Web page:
The Passion of Jonathan Wade(1962, rev.1989)
Libretto by the composer (E)
Major roles: 2S,M,3T,Bar,BBar;
minor roles: S,2boyS,3T,7Bar,2B; chorus
Boosey & Hawkes
City Center, New York, NY
Allen Fletcher, director
Conductor: Julius Rudel
Company: Theodor Uppman/Phyllis Curtin/New York City Opera
Brown Theatre, Houston
Carlisle Floyd, director/Guenther Schneider-Siemssen & Allen Charles Klein, designers
Conductor: John DeMain
Company: Houston Grand Opera
|COLONEL JONATHAN WADE||Baritone|
|FOUR BLACK BOYS||Boy Soprano and Baritone Quartet|
|WOUNDED CONFEDERATE SOLDIER||Baritone|
|J. TERTIUS RIDDLE||Bass-Baritone|
|UNION LEAGUE ORATOR||Tenor|
|1st BLACK SENATOR||Tenor|
|2nd BLACK SENATOR||Baritone|
|JUDGE JAMES C. BELL||Baritone|
|JUDGE McBRIDE||non-speaking role|
|CARRIAGE DRIVER||speaking role|
|People of Columbia, Guardian Knights, Union Soldiers, and Nicey's Friends|
mid 1860s, post Civil War Columbia, South Carolina
The opera opens in Columbia, South Carolina at the end of the Civil War. It is 1865, and Columbia is a blackened ruin. Colonel Jonathan Wade, a Northern army officer, arrives in town and is greeted by a local judge, Gibbes Townsend, who invites him to dinner and introduces Wade to his daughter Celia, a war widow. Despite parental and societal objections due to the North and South conflicts, Wade and Celia begin to fall in love.
Later, at a party given by Judge Townsend as a gesture of conciliation, two guests, Lucas Wardlaw and Enoch Pratt, quarrel over the rights of newly freed slaves. Wade is caught in the verbal crossfire as guests express anti-Northern sentiments and denounce his views.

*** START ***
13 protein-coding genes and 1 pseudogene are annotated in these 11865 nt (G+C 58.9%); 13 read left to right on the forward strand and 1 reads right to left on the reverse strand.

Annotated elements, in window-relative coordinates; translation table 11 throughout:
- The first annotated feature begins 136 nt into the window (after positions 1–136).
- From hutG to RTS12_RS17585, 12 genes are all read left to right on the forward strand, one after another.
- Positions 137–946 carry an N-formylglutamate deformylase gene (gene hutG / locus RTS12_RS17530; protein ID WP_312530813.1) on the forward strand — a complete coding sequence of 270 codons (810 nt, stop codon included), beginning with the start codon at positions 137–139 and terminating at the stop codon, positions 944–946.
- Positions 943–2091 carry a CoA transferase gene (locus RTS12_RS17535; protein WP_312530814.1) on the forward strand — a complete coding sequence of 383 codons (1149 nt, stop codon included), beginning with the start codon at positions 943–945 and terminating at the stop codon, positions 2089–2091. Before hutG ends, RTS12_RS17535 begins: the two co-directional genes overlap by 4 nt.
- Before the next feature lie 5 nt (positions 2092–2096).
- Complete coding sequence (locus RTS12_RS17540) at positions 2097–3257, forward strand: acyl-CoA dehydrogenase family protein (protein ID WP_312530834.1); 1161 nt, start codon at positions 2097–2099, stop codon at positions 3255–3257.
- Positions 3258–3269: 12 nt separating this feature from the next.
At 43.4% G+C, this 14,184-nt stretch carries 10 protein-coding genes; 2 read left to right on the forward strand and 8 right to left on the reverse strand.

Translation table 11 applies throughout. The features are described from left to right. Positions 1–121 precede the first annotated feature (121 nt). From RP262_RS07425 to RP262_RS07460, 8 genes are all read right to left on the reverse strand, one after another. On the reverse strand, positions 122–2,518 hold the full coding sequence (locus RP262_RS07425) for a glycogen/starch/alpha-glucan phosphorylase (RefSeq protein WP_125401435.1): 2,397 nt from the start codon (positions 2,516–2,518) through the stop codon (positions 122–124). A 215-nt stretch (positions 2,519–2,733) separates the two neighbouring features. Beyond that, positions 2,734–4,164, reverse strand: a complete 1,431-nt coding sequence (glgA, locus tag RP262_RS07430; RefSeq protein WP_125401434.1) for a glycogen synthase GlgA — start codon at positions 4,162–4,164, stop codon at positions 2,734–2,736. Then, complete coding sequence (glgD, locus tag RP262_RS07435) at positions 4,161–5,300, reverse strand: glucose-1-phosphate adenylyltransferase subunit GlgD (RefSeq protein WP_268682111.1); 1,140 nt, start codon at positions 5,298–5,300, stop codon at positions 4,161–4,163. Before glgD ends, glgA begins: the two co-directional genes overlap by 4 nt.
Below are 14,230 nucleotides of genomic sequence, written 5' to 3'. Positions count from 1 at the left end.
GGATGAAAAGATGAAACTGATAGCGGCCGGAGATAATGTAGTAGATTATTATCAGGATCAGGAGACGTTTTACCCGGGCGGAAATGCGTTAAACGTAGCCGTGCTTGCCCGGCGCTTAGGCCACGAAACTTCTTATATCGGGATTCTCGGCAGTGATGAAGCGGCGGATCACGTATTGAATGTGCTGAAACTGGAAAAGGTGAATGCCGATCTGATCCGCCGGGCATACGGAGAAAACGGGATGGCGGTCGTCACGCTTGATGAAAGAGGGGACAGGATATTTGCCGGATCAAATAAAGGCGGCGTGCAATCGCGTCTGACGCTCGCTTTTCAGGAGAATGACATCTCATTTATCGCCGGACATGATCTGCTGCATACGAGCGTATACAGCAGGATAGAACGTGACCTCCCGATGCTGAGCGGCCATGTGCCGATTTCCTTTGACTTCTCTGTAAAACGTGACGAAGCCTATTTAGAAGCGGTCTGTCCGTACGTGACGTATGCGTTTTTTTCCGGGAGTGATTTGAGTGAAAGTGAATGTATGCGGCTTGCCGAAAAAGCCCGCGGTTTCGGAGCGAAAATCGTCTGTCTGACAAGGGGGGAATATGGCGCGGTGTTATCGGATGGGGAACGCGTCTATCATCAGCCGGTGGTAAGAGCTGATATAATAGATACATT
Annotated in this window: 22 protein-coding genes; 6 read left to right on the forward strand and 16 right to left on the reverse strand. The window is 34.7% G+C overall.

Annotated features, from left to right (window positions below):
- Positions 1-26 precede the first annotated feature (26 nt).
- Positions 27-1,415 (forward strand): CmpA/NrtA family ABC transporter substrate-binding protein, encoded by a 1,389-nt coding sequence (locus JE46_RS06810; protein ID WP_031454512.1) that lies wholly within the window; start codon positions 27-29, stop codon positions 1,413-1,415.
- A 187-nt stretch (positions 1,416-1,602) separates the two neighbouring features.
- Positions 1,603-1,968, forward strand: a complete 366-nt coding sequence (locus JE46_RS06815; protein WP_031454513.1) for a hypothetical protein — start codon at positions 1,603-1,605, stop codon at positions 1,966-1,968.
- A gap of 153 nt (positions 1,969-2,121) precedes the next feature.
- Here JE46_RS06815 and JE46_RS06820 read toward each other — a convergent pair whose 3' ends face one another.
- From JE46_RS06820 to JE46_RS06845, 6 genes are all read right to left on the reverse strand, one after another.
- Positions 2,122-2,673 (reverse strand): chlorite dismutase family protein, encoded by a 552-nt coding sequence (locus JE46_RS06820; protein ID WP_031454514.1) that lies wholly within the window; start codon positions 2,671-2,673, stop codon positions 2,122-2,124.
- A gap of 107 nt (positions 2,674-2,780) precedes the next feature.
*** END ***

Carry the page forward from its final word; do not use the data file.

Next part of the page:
In 1866, an order comes from Washington demanding that the defeated Southerners take an oath of loyalty. Judge Townsend refuses, and is therefore forced to resign. Celia, on the other hand, takes the oath and Wade declares his love for her. As Wade and Celia kiss, Wardlaw discovers the couple together and threatens Wade with the vengeance of a vigilante group if he pursues the relationship further.
Colonel Wade appeals to Washington on Judge Townsend’s behalf but is unable to reverse the order; Townsend blames Wade, forbidding him to see Celia. Wade and Celia marry in spite of Townsend’s opposition, and the judge renounces his daughter. As a result, Wade finds his moderate position difficult to maintain. Pratt decides to have him replaced; Wade decides to desert the army and leave Columbia with Celia.
As the couple is leaving town a shot is fired, and Jonathan Wade dies in Celia’s arms. Various parties blame each other for his death. Finally, Celia says they are all culpable, and dreams of a time when their love might have flourished.